I thoroughly clean the polished cab/dop stick by scrubbing the polish off with a brush and then placing it in an ultrasonic cleaner for a few seconds. By keeping the polish from contaminating the dop wax I can reuse the dop sticks nearly forever. I very rarely need to remove the wax from the stick. To remove the cab I just set the dopped cab and stick, cab faced down, on a shelf in the freezer compartment in my small refrigerator for about 4 to 5 minutes. When I pick the stick up the cab usually falls off (sometimes on the floor if I'm not careful).
Bob
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Neural
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« Reply #14 on: January 07, 2010, 01:50:43 pm »

An important note about dop pots.

This Christmas I was given one of the new Inland dop pots as a gift.  I can say that it works great, however there is a bit of a difference that I've noticed which is vital.

The old style dop pot (as has been seen in pictures here) has that larger white surface to place stones on.  With opals, I generally placed them closer to the edge.  They would still get hot, but the heat from the surface of the dop pot wasn't as intense.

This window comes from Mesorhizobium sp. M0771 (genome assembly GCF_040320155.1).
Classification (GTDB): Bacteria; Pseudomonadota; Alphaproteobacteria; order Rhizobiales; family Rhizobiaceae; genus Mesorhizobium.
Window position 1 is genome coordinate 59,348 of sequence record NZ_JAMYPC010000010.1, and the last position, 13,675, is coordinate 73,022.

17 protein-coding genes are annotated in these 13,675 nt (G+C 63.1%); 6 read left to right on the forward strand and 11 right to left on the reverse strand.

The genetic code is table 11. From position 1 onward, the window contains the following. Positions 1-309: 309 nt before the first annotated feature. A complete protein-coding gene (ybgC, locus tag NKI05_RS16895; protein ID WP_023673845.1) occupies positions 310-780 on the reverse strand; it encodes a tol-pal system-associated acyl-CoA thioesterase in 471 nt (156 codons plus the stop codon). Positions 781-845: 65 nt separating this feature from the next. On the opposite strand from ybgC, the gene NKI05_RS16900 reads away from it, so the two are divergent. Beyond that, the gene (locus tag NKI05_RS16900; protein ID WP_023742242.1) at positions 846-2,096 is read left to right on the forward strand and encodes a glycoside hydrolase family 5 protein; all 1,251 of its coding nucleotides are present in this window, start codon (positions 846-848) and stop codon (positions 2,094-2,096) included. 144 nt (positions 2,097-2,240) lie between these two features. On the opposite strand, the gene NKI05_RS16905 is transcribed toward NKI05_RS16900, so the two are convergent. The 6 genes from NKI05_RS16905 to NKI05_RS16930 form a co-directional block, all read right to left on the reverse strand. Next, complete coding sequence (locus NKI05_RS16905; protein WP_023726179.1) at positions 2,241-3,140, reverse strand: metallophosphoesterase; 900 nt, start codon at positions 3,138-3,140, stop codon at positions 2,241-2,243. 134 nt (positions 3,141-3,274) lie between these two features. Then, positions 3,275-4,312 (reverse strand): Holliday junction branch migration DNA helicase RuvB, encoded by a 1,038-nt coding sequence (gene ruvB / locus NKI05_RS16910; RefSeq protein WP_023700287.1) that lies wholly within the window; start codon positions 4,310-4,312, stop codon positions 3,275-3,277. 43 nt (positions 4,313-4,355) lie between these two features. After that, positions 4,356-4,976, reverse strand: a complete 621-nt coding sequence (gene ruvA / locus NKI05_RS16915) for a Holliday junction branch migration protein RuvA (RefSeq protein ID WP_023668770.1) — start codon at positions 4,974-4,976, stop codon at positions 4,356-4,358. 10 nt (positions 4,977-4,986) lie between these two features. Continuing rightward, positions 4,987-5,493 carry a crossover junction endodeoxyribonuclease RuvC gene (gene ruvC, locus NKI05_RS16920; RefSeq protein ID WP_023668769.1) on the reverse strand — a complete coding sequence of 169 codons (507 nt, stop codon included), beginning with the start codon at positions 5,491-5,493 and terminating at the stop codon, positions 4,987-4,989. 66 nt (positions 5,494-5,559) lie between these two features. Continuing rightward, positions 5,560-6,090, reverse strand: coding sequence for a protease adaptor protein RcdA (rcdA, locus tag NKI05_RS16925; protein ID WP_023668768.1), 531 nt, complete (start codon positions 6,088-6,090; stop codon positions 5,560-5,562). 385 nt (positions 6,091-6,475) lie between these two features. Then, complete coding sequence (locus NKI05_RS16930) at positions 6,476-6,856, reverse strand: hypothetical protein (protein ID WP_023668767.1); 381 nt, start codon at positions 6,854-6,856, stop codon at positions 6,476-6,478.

The new Inland dop pot has a rim on it that they supposedly designed in for setting stones on.  While I'm sure this will work for a number of stone types, I believe, personally, that it is *too* hot.  I've not seen any cracking on my opals, yet, but with the older dop pot, I generally did not get an outright burning sensation from the top side of the stone I was dopping when I placed my index finger on it to position it on the wax.  This issue has caused me great concern, and I'm actually now considering going back to the old dop pot.
Opals can take a lot of heat, but the issue is that the surface *may* be hot enough that the temperature difference between a room temperature stone and the heat of the dop pot rim might cause a stone to crack.

I am guessing that this may be similar with other stones such as Obsidian.